As an Amazon Associate, GrowJourney earns from qualifying purchases. Read more: terms of service.
Have you ever cursed the bean leafrollers munching on your bean plant’s leaves? Have you ever marveled at the beauty of long-tailed skippers (Urbanus proteus) butterflies?
If so, you might be surprised to know that they’re actually the same thing! That’s right: bean leafrollers are the larvae of one of the most beautiful butterflies in the eastern United States: long-tailed skippers.
What is a skipper?
Skippers are a family of butterflies (Hesperiidae) that aren’t quite a moth and aren’t quite a butterfly.
Skippers are active during the day, but their small powerful wings give them different flight patterns than butterflies. Butterflies tend to glide and float slowly and gracefully, whereas skippers dart about quickly and jerkily, appearing like a small butterfly on a caffeine overload.
Skippers also have hooked antennae tips whereas butterflies have straight, slightly bulbous antennae tips.
Long-tailed skipper: pest or pollinator or both?
It’s important to remember that the categories we assign to nature don’t necessarily mean that nature has to fit neatly into those categories. For instance, many predators also become prey; pest insects almost always serve essential and important roles in their particular ecosystems.
In the case of long-tailed skippers, the damage they do to bean plants is typically so insignificant that they almost don’t deserve to be called “pests” at all. But they are certainly wonderful pollinators to have in your garden.
We should also say that in addition to your bean plants, long-tail skipper larvae also enjoy eating other plants in the legume family such as highly invasive kudzu and wisteria.
Identifying long-tail skipper caterpillars
If you’ve ever seen leaves on your bean plants with sections cut and folded over to create a pocket, then you’ve seen the work of long-tail skipper larvae/caterpillars, aka bean leafrollers. Inside that protected pocket, the caterpillar munches away.
Another key characteristic of the larvae is they have comically enormous eyes.
Their protective leaf pockets start very small, corresponding to the instar stage of the caterpillar inside. First instar bean leafrollers make tiny cuts and leaf pockets. By the fifth instar stage when the caterpillar is almost ready to pupate, entire bean leaves may be folded in half.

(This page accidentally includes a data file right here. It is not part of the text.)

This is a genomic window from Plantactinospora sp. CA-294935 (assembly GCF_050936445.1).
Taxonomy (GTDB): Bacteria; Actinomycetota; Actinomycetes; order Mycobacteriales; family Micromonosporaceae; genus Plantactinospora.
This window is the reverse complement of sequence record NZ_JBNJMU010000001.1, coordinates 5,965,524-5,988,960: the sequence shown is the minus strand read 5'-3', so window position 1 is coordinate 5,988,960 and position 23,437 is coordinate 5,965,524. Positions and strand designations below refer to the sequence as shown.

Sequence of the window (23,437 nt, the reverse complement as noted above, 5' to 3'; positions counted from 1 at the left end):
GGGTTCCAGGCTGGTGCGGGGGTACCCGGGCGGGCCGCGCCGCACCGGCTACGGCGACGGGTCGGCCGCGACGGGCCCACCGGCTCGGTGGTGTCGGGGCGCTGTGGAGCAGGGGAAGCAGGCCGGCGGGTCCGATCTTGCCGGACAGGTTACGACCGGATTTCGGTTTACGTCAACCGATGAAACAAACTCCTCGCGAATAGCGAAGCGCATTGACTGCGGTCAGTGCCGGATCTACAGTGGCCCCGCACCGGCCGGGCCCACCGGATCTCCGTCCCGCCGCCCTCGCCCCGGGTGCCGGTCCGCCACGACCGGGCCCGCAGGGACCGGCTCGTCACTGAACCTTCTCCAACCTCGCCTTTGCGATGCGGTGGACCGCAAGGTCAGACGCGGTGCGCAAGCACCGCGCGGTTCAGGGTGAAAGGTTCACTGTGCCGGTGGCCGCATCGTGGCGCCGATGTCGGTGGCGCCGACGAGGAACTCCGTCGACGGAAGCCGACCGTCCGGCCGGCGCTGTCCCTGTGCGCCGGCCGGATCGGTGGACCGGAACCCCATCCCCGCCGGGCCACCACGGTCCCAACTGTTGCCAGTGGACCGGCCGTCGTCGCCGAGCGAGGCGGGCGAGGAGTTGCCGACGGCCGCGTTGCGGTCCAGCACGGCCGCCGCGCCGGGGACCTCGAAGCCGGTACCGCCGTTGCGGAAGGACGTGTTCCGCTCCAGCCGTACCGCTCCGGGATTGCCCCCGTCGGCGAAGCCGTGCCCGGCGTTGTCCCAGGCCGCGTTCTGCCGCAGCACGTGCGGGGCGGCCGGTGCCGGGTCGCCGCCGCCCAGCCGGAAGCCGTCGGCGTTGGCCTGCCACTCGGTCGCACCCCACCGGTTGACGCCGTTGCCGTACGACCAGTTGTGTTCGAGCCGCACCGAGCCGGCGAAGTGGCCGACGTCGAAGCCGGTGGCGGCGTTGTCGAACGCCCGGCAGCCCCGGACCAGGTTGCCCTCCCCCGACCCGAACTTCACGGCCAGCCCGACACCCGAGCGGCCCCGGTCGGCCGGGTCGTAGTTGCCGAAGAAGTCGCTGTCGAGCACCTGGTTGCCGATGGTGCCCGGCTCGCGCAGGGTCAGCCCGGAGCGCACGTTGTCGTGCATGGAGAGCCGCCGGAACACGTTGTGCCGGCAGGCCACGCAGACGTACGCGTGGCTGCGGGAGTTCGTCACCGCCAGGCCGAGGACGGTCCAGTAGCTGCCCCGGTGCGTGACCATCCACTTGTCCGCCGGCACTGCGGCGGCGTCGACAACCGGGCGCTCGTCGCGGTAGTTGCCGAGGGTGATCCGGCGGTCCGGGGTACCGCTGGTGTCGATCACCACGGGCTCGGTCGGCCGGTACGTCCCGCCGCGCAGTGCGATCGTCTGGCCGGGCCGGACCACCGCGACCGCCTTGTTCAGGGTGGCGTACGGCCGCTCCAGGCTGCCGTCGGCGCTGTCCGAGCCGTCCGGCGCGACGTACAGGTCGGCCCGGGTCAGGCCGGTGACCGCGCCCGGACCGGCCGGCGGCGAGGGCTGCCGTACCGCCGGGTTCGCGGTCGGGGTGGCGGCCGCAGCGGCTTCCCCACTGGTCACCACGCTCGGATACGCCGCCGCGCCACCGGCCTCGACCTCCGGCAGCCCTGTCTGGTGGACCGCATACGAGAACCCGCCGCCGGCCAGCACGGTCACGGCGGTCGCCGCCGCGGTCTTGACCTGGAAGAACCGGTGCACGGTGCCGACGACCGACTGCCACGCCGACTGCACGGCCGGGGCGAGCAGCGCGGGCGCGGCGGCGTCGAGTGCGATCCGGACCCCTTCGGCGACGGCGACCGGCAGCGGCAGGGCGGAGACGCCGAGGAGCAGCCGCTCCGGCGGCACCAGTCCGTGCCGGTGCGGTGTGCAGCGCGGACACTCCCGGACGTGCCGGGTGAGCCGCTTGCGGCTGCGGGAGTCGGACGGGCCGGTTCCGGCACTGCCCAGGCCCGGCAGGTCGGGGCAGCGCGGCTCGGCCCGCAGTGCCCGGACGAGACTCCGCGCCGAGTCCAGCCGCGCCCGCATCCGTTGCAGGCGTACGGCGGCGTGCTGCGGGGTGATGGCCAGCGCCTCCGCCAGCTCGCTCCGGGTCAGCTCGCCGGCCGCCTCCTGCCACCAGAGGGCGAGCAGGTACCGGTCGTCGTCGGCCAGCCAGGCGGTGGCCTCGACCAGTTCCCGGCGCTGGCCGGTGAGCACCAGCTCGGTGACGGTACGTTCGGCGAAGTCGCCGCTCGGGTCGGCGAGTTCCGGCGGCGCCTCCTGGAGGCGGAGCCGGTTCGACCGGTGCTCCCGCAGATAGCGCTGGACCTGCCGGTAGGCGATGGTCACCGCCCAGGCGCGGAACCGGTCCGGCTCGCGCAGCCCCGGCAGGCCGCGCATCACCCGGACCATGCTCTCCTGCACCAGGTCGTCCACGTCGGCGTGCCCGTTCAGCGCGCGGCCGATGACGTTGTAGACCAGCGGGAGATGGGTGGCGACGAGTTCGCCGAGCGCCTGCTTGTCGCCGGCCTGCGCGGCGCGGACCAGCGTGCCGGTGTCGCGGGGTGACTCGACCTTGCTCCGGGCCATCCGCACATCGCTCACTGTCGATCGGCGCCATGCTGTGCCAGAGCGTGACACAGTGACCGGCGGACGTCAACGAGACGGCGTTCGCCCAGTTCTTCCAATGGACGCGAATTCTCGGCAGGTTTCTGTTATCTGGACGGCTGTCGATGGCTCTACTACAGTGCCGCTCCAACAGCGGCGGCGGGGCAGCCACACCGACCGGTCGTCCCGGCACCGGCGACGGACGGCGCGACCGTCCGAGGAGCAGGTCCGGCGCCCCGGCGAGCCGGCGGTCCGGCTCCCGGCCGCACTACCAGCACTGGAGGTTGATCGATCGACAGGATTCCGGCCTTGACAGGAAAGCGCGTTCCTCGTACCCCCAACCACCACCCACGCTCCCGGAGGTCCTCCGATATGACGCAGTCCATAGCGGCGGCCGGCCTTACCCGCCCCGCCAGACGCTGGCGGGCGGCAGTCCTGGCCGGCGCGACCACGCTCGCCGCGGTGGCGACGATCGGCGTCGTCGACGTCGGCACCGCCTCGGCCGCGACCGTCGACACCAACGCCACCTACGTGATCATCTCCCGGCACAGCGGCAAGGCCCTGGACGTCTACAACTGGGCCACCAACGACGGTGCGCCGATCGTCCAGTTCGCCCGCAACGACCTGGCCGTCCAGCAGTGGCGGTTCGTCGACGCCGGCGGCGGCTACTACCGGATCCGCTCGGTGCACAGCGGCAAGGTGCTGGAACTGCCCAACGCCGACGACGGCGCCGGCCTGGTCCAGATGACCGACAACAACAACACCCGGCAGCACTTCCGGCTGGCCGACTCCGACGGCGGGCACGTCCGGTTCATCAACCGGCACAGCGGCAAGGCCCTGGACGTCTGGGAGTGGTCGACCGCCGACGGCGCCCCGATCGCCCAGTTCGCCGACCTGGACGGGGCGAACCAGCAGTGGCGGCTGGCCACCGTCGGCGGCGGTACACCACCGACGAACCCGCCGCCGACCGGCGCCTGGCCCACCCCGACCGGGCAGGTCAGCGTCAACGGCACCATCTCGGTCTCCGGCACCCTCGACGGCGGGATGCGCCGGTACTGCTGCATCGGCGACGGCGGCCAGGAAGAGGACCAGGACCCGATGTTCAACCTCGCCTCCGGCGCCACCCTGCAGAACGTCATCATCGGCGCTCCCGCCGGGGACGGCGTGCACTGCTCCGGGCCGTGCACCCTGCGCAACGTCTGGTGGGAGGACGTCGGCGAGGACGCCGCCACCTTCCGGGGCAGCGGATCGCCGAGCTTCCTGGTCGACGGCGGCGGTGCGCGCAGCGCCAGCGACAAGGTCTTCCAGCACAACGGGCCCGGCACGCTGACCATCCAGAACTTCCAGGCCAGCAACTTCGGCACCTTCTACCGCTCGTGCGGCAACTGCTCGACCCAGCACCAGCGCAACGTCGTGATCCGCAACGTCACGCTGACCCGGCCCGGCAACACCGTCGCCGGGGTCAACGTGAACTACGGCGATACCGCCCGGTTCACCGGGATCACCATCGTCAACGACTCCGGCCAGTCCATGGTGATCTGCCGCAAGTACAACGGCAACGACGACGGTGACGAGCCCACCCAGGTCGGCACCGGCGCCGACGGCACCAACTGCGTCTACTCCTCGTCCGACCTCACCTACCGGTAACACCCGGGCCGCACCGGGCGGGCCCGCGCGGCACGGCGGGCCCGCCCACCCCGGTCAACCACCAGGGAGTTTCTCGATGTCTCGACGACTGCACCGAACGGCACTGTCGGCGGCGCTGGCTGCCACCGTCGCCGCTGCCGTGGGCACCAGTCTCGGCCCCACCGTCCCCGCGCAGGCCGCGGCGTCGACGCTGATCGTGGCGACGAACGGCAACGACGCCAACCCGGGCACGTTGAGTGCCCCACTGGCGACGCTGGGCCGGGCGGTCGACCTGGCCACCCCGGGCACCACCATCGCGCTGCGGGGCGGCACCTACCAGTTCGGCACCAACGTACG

So why don’t we consider these bean leafrollers to be serious pests to bean plants?
First, the majority of the caterpillars are eaten by predators or even killed by diseases before they’re able to do much leaf damage. This is especially true if your growing methods encourage lots of predators to call your garden or farm home.
Second, even those lucky few caterpillars who make it all the way to pupa-hood don’t tend to seriously harm your plants or inhibit bean pod production.
So if you happen to see bean leafrollers on your bean plants, please just monitor them with curiosity and appreciation, rather than spraying them poison or squishing them. Another option is to simply remove them by hand and place them on a nearby wisteria or kudzu plant.
Identifying long-tail skippers
Long-tail skippers are quite easy to identify since they’re coloring and wing shape are so unique. (Both male and female long-tail skippers look nearly identical.)
Key differentiating features of long-tail skippers:
- vibrant blue coloring on the top of their wings,
- long wing “tails” extending from the base of their hind wings,
- characteristic hooked antennae tips (common in skippers versus butterflies).
We hope this article helps you easily identify and appreciate long-tail skippers and bean leafrollers at each stage in their lifecycle! We hope you welcome these pests to your summer garden and appreciate the extraordinarily beautiful pollinators they become.